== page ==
It is the responsibility of the executor to locate all assets of the decedent's estate, which can be harder than it sounds (also see Taking Inventory).
Common sources of information about asset existence include:
You can also go to your local probate court and have the clerk's office do a search for all records relating to decedent's assets. The results may be helpful if you know little about the estate, but they will likely not be complete, and there may be fees for the service.
MIB (previously known as the Medical Information Bureau) is a non-profit organization that helps life insurance companies with their policy underwriting. MIB covers 99% of the life insurance policies issued in the US and Canada. They offer good general advice on locating policies, and for a small fee an executor can request a search of all policy underwriting activity (this won't tell you if any particular policies are payable, but it will help you in locating them).
It's possible that the deceased had a pension with death benefits. While you may find pension contact information in the Typical Sources above, you can also search for unclaimed pensions for free via the Pension Benefit Guaranty Corporation, a US government agency. The National Registry of Unclaimed Retirement Benefits will separately allow you to also search for unclaimed retirement accounts such as 401Ks. Finally, here's some advice for locating unclaimed pensions in Canada.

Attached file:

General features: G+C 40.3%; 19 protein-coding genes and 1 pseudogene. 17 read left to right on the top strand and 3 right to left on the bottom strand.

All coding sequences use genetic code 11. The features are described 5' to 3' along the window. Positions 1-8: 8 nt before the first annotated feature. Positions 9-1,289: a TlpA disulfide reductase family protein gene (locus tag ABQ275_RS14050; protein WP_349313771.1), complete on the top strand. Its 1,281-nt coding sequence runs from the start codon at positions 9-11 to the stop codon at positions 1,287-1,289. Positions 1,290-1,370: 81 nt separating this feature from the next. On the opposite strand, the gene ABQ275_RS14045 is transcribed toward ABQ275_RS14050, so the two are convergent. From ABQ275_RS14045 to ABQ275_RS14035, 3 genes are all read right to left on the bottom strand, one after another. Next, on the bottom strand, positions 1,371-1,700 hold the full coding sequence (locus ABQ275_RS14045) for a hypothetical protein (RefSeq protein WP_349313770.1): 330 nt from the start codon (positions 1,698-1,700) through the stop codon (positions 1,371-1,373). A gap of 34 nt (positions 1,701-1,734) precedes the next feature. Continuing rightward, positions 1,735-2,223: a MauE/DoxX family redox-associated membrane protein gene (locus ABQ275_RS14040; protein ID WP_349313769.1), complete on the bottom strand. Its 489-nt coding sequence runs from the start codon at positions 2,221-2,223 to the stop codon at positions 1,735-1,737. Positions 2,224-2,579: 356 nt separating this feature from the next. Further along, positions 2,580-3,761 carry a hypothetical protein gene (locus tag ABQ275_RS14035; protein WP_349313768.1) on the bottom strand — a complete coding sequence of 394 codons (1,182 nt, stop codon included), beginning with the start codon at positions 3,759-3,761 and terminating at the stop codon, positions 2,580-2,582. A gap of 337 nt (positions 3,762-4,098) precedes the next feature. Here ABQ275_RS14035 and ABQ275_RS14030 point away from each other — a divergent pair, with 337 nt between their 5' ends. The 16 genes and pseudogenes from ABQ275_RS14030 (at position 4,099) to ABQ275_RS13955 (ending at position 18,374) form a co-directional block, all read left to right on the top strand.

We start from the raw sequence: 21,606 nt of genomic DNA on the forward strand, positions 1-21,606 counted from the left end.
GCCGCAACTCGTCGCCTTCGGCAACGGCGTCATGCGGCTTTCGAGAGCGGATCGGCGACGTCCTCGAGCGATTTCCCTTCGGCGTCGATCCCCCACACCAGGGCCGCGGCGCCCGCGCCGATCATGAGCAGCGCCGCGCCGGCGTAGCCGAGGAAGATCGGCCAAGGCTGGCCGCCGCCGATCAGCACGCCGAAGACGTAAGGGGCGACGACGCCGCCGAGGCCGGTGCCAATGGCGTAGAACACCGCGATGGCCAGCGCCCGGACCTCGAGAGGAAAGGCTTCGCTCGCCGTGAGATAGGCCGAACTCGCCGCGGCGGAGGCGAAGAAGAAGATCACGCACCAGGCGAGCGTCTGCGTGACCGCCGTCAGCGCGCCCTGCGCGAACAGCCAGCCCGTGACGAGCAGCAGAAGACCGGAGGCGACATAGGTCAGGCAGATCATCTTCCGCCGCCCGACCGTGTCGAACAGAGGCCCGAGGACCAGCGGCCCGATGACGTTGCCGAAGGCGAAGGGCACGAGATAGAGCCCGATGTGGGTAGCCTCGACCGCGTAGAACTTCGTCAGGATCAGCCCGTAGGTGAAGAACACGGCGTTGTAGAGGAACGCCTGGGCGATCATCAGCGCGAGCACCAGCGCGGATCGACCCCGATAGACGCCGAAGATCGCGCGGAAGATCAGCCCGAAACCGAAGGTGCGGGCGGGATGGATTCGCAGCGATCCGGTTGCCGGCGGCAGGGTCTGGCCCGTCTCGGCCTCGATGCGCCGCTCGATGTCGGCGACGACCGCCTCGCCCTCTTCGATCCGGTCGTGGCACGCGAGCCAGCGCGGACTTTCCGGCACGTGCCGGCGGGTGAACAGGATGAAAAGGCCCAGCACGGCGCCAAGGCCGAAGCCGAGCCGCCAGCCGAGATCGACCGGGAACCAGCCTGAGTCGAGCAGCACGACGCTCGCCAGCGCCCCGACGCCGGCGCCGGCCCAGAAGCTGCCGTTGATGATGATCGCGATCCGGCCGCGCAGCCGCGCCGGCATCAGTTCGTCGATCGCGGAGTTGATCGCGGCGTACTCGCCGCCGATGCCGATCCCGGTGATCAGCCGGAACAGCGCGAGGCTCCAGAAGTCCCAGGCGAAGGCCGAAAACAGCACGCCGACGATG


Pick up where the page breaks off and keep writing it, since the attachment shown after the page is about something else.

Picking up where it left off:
When a financial institution loses contact with someone, it is required to notify the government, often turning over any such "abandoned" funds to the state. However, assets typically aren't considered abandoned until 3 years pass with no contact, so depending on when the decedent last contacted the institution, this won't necessarily help you right away.
If you are using EstateExec, its Search for Hidden Assets task will guide you to the appropriate state database. You can also use MissingMoney.com, which may have less coverage than the state databases, but will perform a nationwide search.
When searching these databases, you will need to know any past addresses (at least the city), and alternate names (maiden name, nickname, etc.). These search services can be very finicky, so you'll want to try all sorts of variants on the name, for example filling in the "last name" field with the last name followed by:
You can also hire services that search through public records looking for real estate, business interests, vehicles, and so forth (but not bank accounts, stock investments, and other financial assets). These services are not necessarily cheap, so most executors choose not to use such services unless they believe there is a reasonable likelihood that other assets exist, but cannot locate them.